We’ve been working on gratitude lately. Gratitude for the simple things. Like only one helping of dessert and just thirty minutes of park time. Or accepting the fact that sometimes the bank lady doesn’t give us a sucker and that’s ok, too. Gratitude is not assuming gifts or acts of kindness and not even asking for them.
And yes, it is something that needs to be worked on. Intentionally worked on.
I’ve had four children and worked with countless individuals–young and old–and never once have I met one person who was naturally grateful. We as human beings are naturally ungrateful and wear our sense of entitlement like badge of honor.
End of story.
And no, it is not easy. We constantly need to keep before us the importance of being grateful. For every breath. For every moment—both good and bad. Sometimes, when the moments get too bad, I can live a long while on all the things for which I am grateful.
There is a lovely older couple who attend our church, and when I see them on Sunday, they light up my world. Mr. and Mrs. G are full of joy, they have a positive outlook on life, and they are never ever too busy to stop and give me a hug. In fact, they will go out of their way to encourage me before a Sunday service. This past Sunday, I said in my greeting how grateful I was for the sunshine that morning, and Mr. G replied:
“Each and every morning that you wake up and draw that first glorious breath, you should be grateful.”
He did not mean it as a reproach—I could tell by the gentle smile in his eyes—but I am certain he meant it as a quiet reminder, and I took it as such.
I have tried to instill the importance of gratitude into my children in many different ways, but I have to say that as a mom, I’m never quite sure which one of the millions of daily messages are actually making it into their brains or better yet, their hearts. Sometimes I feel like my lips are moving, my voice is speaking, but all the kids hear is a Charlie Brown adult “Wah wah wah wah wah wah wah…”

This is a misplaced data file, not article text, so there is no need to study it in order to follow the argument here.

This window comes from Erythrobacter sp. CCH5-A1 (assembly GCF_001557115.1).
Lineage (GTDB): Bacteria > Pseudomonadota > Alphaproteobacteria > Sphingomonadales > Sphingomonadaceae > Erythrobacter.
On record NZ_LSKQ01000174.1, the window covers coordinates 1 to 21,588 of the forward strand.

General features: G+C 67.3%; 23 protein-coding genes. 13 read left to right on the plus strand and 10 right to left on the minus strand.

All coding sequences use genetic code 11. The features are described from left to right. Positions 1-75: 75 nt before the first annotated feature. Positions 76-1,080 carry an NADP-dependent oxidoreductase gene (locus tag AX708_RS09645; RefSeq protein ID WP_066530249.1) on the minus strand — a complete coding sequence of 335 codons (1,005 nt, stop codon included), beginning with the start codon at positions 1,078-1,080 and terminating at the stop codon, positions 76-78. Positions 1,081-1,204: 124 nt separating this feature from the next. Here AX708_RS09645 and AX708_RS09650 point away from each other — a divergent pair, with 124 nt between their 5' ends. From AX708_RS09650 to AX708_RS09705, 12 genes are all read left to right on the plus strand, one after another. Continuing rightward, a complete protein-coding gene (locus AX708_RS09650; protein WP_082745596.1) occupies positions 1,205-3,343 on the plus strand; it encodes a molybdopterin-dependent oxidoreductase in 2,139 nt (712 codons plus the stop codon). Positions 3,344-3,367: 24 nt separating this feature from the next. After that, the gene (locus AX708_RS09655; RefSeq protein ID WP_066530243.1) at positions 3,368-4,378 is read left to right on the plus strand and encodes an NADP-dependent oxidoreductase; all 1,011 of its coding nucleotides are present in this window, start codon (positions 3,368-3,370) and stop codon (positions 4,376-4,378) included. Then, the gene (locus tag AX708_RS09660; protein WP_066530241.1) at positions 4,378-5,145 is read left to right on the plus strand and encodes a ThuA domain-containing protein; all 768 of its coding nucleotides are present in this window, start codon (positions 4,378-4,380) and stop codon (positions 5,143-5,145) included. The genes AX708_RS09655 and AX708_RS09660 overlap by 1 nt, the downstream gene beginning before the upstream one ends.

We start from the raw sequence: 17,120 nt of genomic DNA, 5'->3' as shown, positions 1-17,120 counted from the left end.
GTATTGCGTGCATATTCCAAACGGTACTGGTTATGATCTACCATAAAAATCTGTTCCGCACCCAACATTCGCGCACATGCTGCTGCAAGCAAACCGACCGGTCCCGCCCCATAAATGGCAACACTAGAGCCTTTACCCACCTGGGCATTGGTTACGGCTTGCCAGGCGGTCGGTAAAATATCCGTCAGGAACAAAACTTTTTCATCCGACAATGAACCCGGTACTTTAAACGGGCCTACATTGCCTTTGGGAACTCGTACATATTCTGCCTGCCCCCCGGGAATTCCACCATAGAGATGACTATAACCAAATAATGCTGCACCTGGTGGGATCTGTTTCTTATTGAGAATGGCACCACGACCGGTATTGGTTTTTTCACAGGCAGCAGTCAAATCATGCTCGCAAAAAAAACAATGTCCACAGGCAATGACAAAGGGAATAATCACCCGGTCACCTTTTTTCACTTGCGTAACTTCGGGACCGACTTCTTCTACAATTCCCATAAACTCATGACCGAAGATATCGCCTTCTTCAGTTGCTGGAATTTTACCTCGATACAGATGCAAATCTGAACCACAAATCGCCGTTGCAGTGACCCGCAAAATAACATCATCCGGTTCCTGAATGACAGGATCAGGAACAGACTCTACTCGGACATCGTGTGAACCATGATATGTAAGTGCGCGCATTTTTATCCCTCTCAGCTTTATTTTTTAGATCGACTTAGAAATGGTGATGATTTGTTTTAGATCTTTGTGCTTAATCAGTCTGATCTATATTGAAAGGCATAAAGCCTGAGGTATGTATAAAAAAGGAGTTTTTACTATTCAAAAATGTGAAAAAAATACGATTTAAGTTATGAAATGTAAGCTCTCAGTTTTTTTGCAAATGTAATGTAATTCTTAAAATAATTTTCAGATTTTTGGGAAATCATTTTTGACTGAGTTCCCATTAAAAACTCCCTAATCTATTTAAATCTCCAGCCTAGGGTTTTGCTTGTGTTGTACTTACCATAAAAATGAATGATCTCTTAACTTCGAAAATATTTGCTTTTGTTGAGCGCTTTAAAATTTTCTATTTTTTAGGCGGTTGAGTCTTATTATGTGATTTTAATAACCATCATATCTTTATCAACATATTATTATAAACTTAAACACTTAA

Tonight after his bath, I lay in Evan’s bed, and we read together a great story about living on a farm and milking cows. When it was time for bedtime prayers, I asked him to tell God all the things for which he was grateful.
His prayer went like this:
Thank you that I can go to Aunt Judy’s and make “ginger egg” men.
And thank you that I can make a gingerbread house at school.
And thank you that I can decorate the gingerbread men.
And thank you that I can bring home gingerbread men to eat later.
And thank you that I had corn on the cob for dinner and broccoli and macaroni and cheese.
AND thank you that we will get the crayon out of the pencil sharpener so I can sharpen my new pencil from preschool.
And thank you that we had such a good day.
And thank you for the stories about Max the dog.
And thank you for my brothers and thank you for Allison and Ilana.
And thank you for my sister.
And thank you for my dog Oreo even though she is old and we should probably get a new one.
And thank you that I will NOT get into trouble in the morning. Haha! Thank you for that! POP!!!
And thank you for good sleep.
And Dear Jesus…Amen.”
I watched his face as he prayed—hands moving in explanation, looking up at the ceiling just talking to God, completely oblivious to me watching him. I can only imagine the smile on God’s face as He was listening.
My heart felt full to overflowing.
And I was once again incredibly grateful for this Little Wonder—this wise man in preschool body, this storyteller of God-sized proportion, this daily stretcher of virtue in my life. Ev keeps me knee deep in invocations and possibilities and an ever growing sense of gratitude.